Seisa Medical’s case against an allegedly fraudulent California-based attorney claiming damages of approximately $1.8 million will stay alive after a federal judge in Texas declined to approve a motion looking to dismiss the case over jurisdiction issues.
In its case, filed in the US District Court for the Western District of Texas, El Paso Division, Seisa alleges that defendant Catherine Shiang, and their company Asia Capital Advisor, fraudulently misrepresented themselves and their business and scammed the company out of nearly $2 million.
Seisa said it began its relationship with Shiang and ACA in 2016 as the company looked to expand its business in Asia, according to court documents.
The company claims that Shiang “utilized a scheme of fraud and misrepresentation regarding her background, skills, addresses, business associations as well as her name in order to induce plaintiff . . . to sign a series of agreements,” according to court documents.
Seisa continues its allegations, adding that Shiang created a “phantom staff with their own emails and professional backgrounds,” and that it misrepresented the size and capabilities of the company.
During a visit to El Paso, Texas, in which Shiang was meeting with Seisa president Jacobo Chieu, Seisa claims that Shiang “sent a series of emails in furtherance of the parties’ business relationships, including several fraudulent messages,” according to court documents.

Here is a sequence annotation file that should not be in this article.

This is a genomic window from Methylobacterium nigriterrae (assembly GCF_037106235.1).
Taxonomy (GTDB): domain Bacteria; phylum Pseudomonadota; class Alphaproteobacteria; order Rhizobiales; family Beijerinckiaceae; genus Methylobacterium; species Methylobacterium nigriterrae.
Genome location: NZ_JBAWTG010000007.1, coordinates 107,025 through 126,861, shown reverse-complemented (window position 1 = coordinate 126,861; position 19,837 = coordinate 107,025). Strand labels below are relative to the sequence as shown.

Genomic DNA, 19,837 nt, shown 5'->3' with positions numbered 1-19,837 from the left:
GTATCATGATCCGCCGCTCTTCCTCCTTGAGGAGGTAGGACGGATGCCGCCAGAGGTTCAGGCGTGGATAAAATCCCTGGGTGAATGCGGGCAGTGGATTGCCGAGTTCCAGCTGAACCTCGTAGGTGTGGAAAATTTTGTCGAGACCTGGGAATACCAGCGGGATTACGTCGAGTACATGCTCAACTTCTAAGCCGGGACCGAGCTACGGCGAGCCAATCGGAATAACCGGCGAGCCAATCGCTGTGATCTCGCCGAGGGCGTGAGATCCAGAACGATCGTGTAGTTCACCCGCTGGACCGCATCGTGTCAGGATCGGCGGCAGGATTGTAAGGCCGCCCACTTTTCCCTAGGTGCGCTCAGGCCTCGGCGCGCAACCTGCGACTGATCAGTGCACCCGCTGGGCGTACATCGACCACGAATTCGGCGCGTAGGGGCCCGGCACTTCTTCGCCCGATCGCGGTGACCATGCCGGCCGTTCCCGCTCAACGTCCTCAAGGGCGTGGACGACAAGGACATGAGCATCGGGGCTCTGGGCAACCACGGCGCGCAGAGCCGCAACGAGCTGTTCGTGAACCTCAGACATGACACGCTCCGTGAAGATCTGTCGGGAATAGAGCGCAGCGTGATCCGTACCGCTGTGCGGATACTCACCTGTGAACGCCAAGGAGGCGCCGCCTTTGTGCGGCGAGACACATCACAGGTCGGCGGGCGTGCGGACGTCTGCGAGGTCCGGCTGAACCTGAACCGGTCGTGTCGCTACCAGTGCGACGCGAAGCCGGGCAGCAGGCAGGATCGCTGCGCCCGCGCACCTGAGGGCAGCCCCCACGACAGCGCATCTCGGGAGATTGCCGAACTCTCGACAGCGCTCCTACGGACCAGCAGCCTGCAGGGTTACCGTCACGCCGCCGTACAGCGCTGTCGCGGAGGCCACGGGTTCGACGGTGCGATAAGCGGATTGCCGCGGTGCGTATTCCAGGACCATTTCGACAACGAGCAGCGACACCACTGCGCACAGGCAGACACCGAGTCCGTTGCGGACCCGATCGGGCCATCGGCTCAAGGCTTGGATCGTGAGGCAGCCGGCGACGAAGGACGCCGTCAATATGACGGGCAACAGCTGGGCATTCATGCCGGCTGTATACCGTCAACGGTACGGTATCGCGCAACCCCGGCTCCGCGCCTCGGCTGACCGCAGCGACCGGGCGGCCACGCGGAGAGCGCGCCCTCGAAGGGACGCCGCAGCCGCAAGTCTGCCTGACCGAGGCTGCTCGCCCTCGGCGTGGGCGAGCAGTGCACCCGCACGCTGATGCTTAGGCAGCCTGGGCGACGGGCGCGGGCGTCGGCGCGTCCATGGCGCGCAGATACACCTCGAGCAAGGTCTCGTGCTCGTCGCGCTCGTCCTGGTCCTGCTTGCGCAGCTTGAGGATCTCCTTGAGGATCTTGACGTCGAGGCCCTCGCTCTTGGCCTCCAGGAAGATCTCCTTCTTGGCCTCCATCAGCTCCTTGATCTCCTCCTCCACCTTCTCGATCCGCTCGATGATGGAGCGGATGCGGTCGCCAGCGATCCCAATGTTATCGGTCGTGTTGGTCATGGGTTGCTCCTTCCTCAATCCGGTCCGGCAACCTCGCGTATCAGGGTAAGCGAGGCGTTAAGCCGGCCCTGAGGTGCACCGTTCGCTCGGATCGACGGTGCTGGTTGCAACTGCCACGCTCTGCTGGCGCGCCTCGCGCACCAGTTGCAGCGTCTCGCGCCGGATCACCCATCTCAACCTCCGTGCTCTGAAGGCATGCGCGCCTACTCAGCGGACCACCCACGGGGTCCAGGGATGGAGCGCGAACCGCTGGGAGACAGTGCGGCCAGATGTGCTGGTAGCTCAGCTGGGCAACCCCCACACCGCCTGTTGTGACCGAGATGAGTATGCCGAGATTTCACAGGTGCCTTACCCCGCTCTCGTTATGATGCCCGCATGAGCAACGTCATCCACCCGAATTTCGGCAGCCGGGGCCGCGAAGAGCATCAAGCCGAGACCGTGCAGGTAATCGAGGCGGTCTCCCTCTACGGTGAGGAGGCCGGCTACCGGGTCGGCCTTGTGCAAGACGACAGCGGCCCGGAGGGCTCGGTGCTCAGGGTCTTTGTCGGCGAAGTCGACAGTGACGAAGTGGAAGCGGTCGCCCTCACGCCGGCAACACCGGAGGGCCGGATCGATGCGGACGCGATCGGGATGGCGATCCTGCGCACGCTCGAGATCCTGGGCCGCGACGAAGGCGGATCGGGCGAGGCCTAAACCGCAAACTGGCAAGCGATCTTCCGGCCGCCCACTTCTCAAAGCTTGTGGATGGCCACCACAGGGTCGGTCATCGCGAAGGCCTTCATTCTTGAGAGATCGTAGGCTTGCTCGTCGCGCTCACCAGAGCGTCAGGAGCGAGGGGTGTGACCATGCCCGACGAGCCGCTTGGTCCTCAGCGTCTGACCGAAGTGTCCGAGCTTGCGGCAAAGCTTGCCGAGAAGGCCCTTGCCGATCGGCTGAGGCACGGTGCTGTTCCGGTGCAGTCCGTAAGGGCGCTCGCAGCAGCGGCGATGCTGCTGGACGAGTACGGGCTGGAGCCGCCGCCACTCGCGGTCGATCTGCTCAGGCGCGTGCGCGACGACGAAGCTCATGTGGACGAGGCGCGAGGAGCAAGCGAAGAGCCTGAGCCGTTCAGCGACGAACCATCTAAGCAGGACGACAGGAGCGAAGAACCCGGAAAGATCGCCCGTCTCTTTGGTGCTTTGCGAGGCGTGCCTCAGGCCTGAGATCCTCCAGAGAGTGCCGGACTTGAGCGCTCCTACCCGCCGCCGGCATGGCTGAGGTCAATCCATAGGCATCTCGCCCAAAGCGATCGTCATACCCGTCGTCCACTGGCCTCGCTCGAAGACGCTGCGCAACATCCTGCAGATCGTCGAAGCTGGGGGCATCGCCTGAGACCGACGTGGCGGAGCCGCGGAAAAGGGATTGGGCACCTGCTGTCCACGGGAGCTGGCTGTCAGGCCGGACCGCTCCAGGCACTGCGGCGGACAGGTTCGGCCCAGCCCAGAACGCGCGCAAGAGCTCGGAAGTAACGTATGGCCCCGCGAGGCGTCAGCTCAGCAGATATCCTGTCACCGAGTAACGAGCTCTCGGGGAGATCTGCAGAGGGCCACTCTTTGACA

Those messages include an email received by president Chieu from the account of Rida Lui, which Shiang claimed was ACA’s executive administrator. However, the email included Shiang’s signature and was verified by Chieu as having come from “the same El Paso internet protocol address as others sent by Shiang that same evening,” court documents read.
Seisa is asserting nine causes of action against Shiang and ACA in its complaint, including a breached non-disclosure agreement and approximately $1.8 million in damages as a result.
Shiang and ACA filed a motion to dismiss the case, arguing that the Texas-based court had no jurisdiction, but the motion was denied, according to court documents.
In February, Seisa Medical said it closed a $42.5 million senior secured credit facility.